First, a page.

Los Angeles Times
Wednesday, October 29, 1997
Union Opposes Bilingual Measure
Education: Statewide group attacks initiative that would dismantle
such instruction. But backer says it will be popular among teachers.
By NICK ANDERSON, Times Staff Writer
California's largest teachers organization came out Tuesday against
an initiative proposed by a Silicon Valley businessman and an Orange County
schoolteacher to dismantle bilingual education.
The announcement by the California Teachers
Assn. was a significant counterpunch for opponents of the "English
for the Children" initiative, who had been struggling in recent weeks.
The proposed initiative, targeted for the
June ballot, would require virtually all public school instruction to be
conducted in English, although it would offer a year of special "English-immersion"
lessons to students who are not fluent in the language.
Now, such students are taught in a variety
of ways, many in bilingual classes that use their native language, usually
"This initiative arbitrarily limits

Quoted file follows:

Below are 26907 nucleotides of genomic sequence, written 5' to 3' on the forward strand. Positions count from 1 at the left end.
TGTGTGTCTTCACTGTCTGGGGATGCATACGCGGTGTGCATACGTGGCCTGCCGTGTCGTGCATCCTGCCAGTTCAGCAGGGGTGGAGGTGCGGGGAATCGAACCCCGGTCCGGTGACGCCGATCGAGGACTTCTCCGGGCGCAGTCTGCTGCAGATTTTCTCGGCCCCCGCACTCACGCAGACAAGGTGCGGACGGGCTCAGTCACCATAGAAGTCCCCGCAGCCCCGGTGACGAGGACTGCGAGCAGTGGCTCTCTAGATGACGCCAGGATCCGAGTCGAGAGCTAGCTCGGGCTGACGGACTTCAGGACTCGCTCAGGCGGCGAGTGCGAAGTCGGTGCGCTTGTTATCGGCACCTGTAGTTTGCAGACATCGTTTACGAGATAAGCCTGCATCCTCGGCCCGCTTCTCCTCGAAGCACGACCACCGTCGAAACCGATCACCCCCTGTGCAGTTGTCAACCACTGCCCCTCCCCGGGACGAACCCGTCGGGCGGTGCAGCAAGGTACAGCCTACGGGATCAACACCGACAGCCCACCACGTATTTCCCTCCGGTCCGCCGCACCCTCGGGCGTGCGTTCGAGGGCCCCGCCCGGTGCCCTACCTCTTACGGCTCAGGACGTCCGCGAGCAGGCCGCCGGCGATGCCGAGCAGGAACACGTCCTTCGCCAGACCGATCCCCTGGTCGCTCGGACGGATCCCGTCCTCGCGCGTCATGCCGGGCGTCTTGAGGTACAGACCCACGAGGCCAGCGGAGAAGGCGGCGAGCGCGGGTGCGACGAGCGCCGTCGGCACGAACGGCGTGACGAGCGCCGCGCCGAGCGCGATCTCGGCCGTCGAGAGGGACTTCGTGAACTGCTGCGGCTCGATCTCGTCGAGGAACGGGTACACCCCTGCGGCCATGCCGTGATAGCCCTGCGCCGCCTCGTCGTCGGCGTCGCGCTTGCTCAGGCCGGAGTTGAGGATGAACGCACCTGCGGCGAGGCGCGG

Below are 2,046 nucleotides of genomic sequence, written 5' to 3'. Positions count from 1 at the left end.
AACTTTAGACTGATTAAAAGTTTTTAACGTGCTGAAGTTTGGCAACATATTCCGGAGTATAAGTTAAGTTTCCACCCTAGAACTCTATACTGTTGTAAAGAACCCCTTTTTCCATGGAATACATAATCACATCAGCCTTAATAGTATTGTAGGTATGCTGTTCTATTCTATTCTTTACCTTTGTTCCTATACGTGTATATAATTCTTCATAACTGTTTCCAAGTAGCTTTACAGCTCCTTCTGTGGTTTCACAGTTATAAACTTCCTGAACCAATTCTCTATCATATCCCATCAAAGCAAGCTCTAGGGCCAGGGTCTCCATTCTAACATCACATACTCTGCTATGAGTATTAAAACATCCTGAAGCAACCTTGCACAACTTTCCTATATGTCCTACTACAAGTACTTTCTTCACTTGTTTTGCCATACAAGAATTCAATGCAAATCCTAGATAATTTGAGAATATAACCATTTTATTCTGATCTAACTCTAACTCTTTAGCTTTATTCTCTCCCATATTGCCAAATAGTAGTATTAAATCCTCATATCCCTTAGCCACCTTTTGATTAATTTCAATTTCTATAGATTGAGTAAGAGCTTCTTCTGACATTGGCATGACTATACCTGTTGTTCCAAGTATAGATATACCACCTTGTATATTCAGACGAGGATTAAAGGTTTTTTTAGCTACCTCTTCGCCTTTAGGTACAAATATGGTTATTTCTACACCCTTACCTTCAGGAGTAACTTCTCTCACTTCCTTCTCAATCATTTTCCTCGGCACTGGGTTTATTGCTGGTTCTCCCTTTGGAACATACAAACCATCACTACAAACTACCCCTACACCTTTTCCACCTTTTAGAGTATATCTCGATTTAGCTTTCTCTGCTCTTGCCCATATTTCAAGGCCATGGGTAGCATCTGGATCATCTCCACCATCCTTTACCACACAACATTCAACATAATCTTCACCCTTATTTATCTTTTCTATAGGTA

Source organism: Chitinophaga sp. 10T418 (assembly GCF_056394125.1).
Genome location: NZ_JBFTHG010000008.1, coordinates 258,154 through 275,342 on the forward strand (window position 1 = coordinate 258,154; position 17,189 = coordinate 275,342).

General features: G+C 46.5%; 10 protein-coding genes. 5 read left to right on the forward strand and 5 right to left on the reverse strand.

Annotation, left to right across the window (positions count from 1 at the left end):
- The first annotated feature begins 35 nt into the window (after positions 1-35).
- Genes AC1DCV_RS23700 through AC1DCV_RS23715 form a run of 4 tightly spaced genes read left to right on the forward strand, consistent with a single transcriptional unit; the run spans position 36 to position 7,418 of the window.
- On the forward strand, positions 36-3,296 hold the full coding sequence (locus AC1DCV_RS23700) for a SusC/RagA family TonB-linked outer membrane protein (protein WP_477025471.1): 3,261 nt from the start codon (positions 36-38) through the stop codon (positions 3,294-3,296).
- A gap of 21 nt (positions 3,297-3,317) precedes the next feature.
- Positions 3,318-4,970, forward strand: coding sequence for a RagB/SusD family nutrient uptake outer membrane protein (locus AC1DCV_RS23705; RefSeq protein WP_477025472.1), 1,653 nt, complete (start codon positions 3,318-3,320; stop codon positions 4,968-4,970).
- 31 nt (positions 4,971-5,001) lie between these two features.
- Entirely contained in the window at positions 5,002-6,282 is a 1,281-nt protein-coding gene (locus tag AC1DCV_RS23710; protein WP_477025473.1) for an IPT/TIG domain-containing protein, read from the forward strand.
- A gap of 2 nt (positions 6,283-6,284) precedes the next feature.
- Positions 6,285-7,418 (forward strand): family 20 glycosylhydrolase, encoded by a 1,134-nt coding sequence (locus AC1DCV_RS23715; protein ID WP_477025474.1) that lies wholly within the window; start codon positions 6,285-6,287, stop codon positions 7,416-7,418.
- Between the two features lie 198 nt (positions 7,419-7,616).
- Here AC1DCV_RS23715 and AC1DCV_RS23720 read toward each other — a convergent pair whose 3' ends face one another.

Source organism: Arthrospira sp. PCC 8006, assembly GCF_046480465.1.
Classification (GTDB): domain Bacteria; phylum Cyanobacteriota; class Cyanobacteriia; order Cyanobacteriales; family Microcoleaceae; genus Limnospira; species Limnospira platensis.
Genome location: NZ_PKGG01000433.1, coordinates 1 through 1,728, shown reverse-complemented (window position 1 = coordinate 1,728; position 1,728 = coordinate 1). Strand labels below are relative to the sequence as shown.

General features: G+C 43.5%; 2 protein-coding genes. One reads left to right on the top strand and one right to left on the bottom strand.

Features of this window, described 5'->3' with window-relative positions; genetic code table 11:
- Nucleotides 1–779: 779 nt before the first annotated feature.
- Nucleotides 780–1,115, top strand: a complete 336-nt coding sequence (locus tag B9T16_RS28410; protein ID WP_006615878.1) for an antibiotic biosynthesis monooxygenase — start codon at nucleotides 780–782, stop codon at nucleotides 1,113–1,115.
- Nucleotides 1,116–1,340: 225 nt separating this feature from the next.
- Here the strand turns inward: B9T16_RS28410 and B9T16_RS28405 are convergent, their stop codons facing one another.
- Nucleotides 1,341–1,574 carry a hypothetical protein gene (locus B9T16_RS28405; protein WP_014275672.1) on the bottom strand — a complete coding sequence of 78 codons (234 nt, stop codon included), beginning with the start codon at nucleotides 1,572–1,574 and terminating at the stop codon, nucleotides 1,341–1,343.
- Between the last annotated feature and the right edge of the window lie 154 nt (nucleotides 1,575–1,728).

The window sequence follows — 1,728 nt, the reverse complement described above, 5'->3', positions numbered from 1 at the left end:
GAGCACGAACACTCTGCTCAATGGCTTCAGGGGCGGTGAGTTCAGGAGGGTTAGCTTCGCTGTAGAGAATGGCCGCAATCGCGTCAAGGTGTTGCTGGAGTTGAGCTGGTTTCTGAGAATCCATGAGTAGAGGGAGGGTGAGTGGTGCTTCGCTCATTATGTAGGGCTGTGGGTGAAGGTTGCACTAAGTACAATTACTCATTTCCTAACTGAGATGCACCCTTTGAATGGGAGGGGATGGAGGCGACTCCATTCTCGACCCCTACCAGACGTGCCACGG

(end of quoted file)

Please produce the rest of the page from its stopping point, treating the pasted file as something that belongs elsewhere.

the access of some students to the curriculum by dictating a single method
of language instruction," CTA President Lois Tinson said in a statement.
"Students do not come in 'one size fits all' containers. They are
individuals and they need instruction built around their individuality."
The union's actions on education issues are
watched closely because the organization can call on 270,000 members to
help raise money and volunteer for campaigns.
Initiative sponsor Ron K. Unz, a software
entrepreneur and former Republican gubernatorial candidate, called the
Unz, whose co-sponsor is Santa Ana elementary
schoolteacher Gloria Matta Tuchman, denied that the initiative would mandate
one instructional approach, noting that parents who object to English-only
teaching could seek a waiver. Opponents, however, say such waivers would
be difficult to obtain.
Unz and Matta Tuchman have secured key endorsements
of their own. In September, delegates to a Republican state convention
endorsed the measure. Latino calculus teacher Jaime Escalante, made famous
in the movie "Stand and Deliver," also has endorsed it.
A recent Los Angeles Times poll found that
the proposed initiative enjoys overwhelming support among the state's voters,
including Latinos. Foes of the initiative say that the poll numbers will
Unz said Tuesday that he has gathered 600,000
signatures to put the initiative on the ballot. He needs 433,269 verified
signatures. The deadline to turn them in is Dec. 1.
Unz is bankrolling part of the signature
gathering. Campaign records show he has also received $25,000 from each
of two Florida businessmen, whom Unz said he met through conservative circles,
and $48,000 from Fieldstead & Co., an Irvine philanthropy group associated
with Christian conservative Howard F. Ahmanson Jr.